Child Support Payment Law in New Jersey
What are the Child Support Laws in New Jersey?
Child support is necessary in all divorce cases involving children. How much child support a person has to pay depends on a number of factors. In most cases, child support is only necessary until a child turns 18. The child support agreement may include stipulations that indicate otherwise, though.
Because child support is necessary, you may want to know what to expect post-divorce. The New Jersey family law attorneys at The Law Office of Jordan B. Rickards do our best to prepare clients for the future. We provide answers to our client’s most pressing questions. We can explain how to calculate child support and help you understand what payments will entail.
How is Child Support Calculated?
In most cases, a New Jersey family court judge will use the state’s child support guidelines to calculate the support amount. The guidelines, or formula, takes into consideration various factors.
Factors for Child Support Calcuation:
- Total Family Income
- Parent’s Respective Incomes
- Each Parent’s Expenses
- Amount of Time Each Parent Has the Child
- Other Relevant Factors
The formula ensures uniformity and fairness in all child support cases throughout the state. A judge may deter from the guidelines, however, in extreme income situations. In most cases, the custodial parent receives support from the parent of alternate residence.
What Expenses Does Child Support Cover?
It is hard for the state to control what is and is not covered by support. The custodial parent uses his or her discretion when allocating support money. That said, child support should cover fixed expenses such as rent or mortgage, car payments, medical expenses, child care, clothing, food, and other recurring expenses. The goal of child support is to provide the child with a comfortable upbringing.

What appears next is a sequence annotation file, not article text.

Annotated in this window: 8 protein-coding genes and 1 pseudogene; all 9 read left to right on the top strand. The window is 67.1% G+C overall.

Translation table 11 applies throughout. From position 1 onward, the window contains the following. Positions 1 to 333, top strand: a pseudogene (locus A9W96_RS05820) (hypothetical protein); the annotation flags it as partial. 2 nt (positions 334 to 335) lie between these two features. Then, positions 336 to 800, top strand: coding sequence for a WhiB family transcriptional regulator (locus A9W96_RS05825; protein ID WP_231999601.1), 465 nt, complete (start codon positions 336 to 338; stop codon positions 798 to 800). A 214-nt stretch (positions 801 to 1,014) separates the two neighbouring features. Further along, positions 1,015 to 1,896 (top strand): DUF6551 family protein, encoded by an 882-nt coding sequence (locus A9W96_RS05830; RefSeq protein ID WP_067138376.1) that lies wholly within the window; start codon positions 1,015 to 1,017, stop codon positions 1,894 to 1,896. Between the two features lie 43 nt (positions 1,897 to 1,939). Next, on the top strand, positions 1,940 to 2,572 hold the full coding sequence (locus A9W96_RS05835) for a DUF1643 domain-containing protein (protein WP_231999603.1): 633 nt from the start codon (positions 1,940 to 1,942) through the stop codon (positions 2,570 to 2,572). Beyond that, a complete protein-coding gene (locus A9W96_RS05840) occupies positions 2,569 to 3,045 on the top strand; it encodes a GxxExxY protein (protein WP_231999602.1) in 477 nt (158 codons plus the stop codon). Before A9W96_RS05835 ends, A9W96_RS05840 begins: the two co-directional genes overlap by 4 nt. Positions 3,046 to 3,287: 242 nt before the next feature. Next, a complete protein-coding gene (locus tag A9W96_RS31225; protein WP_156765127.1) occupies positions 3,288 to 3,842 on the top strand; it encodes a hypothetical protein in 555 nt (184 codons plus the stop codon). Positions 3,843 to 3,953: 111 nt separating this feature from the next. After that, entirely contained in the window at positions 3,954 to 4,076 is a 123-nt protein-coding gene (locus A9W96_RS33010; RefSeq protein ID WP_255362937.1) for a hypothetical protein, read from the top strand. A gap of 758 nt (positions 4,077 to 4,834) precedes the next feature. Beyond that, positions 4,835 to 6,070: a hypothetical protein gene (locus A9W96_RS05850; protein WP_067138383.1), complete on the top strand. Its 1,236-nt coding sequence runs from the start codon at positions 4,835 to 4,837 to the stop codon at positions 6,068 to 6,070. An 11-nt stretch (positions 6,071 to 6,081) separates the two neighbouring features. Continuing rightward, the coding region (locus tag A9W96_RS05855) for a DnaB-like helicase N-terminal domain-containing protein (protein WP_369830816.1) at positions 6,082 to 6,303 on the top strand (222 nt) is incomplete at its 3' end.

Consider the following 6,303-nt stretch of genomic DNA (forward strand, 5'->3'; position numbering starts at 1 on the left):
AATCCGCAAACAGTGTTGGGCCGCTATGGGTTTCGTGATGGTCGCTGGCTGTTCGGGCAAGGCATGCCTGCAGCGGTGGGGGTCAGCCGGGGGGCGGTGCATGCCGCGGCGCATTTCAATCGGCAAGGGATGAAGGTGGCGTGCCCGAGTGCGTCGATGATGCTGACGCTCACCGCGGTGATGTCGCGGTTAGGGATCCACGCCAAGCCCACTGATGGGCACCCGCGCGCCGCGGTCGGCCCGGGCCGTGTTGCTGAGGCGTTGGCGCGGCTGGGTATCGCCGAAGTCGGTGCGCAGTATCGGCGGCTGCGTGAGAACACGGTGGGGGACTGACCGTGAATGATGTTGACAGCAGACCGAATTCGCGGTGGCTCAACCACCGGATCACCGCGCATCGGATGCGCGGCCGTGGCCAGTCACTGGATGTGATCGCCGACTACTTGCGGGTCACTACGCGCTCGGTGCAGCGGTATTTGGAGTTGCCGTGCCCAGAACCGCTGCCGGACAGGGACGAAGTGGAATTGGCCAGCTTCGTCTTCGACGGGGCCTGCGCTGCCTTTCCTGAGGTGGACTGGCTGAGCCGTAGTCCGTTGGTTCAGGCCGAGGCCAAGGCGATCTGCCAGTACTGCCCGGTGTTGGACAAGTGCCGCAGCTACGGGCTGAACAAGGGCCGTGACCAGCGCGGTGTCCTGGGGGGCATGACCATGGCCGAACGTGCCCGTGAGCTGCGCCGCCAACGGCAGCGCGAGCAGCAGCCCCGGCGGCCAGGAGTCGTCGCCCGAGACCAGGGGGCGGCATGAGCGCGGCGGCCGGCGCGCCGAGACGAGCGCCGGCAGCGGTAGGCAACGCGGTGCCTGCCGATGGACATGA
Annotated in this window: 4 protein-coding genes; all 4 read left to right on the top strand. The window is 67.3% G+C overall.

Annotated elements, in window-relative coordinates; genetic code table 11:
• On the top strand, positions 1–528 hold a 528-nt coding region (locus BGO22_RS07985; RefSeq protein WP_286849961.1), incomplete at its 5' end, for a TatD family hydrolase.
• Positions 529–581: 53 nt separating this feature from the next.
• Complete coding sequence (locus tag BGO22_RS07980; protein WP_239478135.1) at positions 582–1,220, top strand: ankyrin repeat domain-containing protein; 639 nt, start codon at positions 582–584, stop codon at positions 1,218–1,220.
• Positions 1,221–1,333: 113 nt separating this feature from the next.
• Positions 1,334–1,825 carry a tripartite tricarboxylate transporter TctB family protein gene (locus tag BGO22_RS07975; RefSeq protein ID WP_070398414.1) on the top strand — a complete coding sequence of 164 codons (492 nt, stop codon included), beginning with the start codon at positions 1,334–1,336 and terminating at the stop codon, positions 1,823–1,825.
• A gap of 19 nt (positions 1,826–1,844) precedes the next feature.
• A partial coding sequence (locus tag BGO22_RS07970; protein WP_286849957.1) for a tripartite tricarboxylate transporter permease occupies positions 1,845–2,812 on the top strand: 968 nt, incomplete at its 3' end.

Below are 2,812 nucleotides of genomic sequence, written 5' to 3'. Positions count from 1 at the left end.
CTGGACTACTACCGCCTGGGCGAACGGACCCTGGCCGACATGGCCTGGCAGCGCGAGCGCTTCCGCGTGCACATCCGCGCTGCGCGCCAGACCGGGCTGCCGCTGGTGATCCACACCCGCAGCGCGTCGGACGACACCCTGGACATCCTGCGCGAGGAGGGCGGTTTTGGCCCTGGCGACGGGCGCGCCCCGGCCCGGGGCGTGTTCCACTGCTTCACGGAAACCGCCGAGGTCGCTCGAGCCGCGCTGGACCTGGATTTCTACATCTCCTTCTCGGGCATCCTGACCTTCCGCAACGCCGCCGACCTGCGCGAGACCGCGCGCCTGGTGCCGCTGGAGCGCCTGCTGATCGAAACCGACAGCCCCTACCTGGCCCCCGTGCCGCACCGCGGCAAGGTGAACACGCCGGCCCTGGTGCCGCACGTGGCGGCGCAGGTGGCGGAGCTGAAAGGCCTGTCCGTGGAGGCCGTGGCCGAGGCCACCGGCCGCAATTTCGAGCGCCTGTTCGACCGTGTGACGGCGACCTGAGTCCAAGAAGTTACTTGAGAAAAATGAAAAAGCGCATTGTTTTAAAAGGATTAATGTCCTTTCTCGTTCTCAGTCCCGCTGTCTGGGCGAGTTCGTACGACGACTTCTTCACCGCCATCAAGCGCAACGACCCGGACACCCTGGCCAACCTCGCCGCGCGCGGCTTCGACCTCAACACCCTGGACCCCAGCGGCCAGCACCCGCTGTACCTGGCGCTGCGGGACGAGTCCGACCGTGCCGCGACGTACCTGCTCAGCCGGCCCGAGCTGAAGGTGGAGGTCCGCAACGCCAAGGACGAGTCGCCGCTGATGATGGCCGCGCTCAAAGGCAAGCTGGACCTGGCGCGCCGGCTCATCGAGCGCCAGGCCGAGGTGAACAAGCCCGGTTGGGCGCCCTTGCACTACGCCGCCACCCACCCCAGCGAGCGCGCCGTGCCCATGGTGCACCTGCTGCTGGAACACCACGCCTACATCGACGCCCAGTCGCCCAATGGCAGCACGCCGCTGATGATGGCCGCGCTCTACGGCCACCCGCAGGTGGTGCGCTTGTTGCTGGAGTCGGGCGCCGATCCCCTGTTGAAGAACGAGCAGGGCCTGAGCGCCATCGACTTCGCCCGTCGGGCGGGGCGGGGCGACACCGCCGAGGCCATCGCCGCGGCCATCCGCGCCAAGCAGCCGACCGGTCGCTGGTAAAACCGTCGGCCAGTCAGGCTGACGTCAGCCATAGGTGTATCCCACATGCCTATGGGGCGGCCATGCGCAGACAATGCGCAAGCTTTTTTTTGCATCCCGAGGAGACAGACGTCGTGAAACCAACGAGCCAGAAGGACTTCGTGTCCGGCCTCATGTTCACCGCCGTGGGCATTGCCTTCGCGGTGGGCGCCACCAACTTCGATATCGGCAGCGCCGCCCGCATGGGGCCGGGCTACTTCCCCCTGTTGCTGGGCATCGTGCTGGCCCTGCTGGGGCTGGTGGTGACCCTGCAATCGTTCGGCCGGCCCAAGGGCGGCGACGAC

The topic of what support should cover is of large debate in most states, not just New Jersey. For instance, some parents believe that child support should not cover the cost of private tuition. Others may argue that a private education is necessary to ensure a promising future. Parents should avoid using the money for personal expenses or unnecessary. However, it is difficult to control the way in which a parent spends child support. Unless there is evidence that the recipient parent is using it for his or her own means on a regular basis, there is not much the courts can do about it.
Can You Modify Child Support?
Absolutely. New Jersey law allows for modification in instances where one or both parents have experienced a “change in circumstances.” The changed circumstances must be major,
permanent, and unanticipated. For instance, a job loss would be a major, permanent (at least for the foreseeable future), and unanticipated event. Quitting a job, however, is generally planned, and the courts do not recognize it as a change in circumstance. If you want to modify your child support, talk to an experienced family law attorney in New Jersey. They will explain the plausibility of that happening and what you need to do to set the modification process in motion.
What Happens When the Obligor Refuses to Pay?
It is not uncommon for an obligor to miss a payment here or there, and one or two missed payments is not something a payee should file a complaint about. However, when an obligor regularly misses payments, the payee could file an enforcement application with the court. If granted, payments process through the court, and they will note missed payments. If missed payments continue, the court may pursue additional enforcement measures. This includes suspension of professional and drivers’ licenses, wage garnishment, or even incarceration.
If an obligor is having trouble making regular payments, it would be in his or her best interest to file a motion for modification. That way, he or she can prove a change in circumstances and get the support amount lowered.
Work With a Knowledgeable Child Support Lawyer
If you want to plan for your finances post-divorce, reach out to an informed New Jersey child support attorney. Contact Jordan B. Rickards today to schedule a private and personal consultation.